One of Mesilla Valley’s new International ProStars pulling an aerodynamic trailer with side skirts.
Despite the blue paint coating most of the Mesilla Valley Transportation’s tractors, a particularly deep shade of green colors the company’s entire diversified van freight operation, based in Las Cruces, N.M. Its driver incentives for improved fuel economy are virtually unmatched in the industry. “We give away a Harley bike every quarter,” says company CFO Dean Rigg. “You can only win it once, but when you do you’re in the running for the year.” The annual winner drives off with a whopping $25,000 cash.
“All the drivers who win the Harley are in the 8 mpg range,” says Rigg. In addition to the Harley prize, the 8 mpg Club is one whose membership is predicated on achieving that fuel mileage for a quarter. If a driver is in that club but doesn’t win the Harley, a $500 bonus is his or hers for the taking. In the second quarter of this year, Rigg says, “we had 75 drivers in the 8 mpg Club.”
That’s some accomplishment for a fleet of less than 700 tractors. Green equipment helps, of course, Rigg says. “We do a lot of different things.” From fixed fifth wheels and wide-single tires to 450 tractors newly equipped with APUs, Rigg adds, “we’re doing a lot of things that nobody else is doing. We’re doing trailer skirts, too, now.”
Those modifications have translated to a fleet-wide fuel efficiency that tops the 7 mile-per-gallon mark. Rigg doesn’t want to be too specific, he says, because that efficiency has been a great competitive edge for a good while now, “even before we joined SmartWay.” The company finally formalized its green initiatives earlier this year by signing on as a SmartWay Transport Partnership member. They were doing OK without it, but Rigg credits membership in SmartWay with greater marketing muscle with shippers.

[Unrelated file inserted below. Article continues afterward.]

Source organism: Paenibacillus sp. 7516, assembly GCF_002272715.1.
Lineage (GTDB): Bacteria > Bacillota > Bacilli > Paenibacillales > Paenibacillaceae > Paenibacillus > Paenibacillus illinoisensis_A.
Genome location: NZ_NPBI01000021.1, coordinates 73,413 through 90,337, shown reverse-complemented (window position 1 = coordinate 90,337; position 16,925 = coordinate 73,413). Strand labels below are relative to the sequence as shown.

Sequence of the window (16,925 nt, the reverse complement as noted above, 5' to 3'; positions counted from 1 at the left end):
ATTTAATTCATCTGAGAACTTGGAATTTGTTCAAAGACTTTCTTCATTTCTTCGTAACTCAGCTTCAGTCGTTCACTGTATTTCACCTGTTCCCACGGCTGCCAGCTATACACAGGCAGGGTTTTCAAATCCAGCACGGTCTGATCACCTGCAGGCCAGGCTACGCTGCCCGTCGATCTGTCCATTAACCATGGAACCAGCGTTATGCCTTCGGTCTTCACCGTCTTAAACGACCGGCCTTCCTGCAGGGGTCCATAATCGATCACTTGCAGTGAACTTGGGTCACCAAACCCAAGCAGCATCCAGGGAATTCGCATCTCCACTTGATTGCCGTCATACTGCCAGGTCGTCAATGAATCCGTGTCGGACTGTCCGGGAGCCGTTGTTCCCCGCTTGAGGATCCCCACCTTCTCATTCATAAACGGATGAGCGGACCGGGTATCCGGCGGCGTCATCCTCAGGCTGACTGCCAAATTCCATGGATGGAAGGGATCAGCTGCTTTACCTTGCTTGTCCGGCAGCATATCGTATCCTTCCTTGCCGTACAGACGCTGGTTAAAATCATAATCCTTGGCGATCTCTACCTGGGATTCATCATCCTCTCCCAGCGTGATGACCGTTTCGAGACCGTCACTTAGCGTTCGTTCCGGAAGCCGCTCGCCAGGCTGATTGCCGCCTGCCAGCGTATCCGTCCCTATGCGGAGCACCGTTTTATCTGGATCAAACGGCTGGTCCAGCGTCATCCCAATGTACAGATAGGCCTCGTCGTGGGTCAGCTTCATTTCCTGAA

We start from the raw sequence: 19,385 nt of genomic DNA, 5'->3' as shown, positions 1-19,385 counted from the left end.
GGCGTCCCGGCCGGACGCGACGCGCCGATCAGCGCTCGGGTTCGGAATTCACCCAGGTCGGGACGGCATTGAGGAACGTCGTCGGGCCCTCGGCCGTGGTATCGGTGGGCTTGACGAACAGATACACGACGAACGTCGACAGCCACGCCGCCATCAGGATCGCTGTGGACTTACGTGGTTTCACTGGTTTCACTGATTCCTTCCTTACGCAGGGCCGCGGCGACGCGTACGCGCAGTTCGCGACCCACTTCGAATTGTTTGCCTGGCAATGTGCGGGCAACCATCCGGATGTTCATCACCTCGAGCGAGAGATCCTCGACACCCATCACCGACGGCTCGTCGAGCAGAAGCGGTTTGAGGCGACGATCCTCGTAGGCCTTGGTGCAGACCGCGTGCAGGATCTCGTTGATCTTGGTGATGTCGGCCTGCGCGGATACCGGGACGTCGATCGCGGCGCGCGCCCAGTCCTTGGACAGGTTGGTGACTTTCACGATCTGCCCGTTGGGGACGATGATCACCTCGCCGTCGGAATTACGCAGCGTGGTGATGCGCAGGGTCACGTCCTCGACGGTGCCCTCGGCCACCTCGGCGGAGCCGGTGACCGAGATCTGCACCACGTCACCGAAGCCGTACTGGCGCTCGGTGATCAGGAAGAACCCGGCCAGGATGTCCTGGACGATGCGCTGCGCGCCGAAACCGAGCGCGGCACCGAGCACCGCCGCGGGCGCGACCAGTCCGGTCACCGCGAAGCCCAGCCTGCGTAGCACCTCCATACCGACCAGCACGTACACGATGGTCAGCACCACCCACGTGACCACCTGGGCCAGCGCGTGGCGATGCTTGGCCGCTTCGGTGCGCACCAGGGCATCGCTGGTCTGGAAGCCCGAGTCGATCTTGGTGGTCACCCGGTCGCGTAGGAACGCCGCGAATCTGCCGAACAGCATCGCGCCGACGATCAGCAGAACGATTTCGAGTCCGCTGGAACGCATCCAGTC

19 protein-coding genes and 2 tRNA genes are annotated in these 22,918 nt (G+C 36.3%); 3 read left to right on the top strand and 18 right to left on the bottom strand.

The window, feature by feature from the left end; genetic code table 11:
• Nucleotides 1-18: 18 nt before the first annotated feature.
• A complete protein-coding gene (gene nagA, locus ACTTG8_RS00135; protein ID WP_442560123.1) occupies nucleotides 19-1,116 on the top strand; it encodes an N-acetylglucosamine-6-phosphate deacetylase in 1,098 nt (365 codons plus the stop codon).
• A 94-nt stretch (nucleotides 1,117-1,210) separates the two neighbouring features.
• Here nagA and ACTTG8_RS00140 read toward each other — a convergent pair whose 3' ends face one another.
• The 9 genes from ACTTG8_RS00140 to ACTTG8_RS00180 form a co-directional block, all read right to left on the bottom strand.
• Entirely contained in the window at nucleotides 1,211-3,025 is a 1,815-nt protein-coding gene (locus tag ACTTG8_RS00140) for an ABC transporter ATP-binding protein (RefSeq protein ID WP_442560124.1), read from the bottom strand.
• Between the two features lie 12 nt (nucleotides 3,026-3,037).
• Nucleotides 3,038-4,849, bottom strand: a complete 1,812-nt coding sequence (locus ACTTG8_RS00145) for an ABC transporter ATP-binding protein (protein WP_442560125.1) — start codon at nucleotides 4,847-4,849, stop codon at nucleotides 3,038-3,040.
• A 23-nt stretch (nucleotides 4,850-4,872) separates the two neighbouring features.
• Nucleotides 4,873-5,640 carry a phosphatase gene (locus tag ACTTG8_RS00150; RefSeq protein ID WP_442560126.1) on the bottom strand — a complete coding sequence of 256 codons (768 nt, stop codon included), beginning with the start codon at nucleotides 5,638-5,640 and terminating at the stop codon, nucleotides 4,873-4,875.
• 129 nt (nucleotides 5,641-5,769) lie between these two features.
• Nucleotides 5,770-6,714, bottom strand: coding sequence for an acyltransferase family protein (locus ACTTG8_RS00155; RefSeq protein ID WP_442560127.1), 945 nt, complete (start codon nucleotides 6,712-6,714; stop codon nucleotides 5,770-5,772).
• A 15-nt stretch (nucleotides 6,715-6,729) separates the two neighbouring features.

“The shippers want it,” Rigg says. “They all want to be green, particularly the Fortune 500 companies. If you’re part of SmartWay and have a 1.25 score or higher, that naturally attracts more freight in the current market.”
This past March Cascade Sierra Solutions, an Oregon-based nonprofit, helped Mesilla Valley get some of the government subsidies available to fleets and owner-operators looking to invest in green equipment. Mesilla Valley in turn took delivery of 300 SmartWay-certified 2008 International ProStar tractors and subsequently outfitted the lot and 150 other trucks in the fleet with either Carrier Transicold’s ComfortPro generator-type auxiliary power unit or Bergstrom’s battery-powered NITE System.
“We’ve been getting their fuel economy data,” says CSS CEO Sharon Banks, “and we’re getting it directly from their fuel-data manager every quarter. Every quarter so far they’ve improved. And it takes 100,000 miles for these engines to really achieve their best fuel economy.”
Rigg calls the greening of Mesilla Valley’s operation an unqualified positive for the company. “The less fuel consumption there is, the better off we all are. The less the demand for fuel, the lower oil prices will go.” To that end, the company is building a 5 million gallon capacity biodiesel plant in El Paso, Texas, to create its own biofuel from a variety of feedstocks.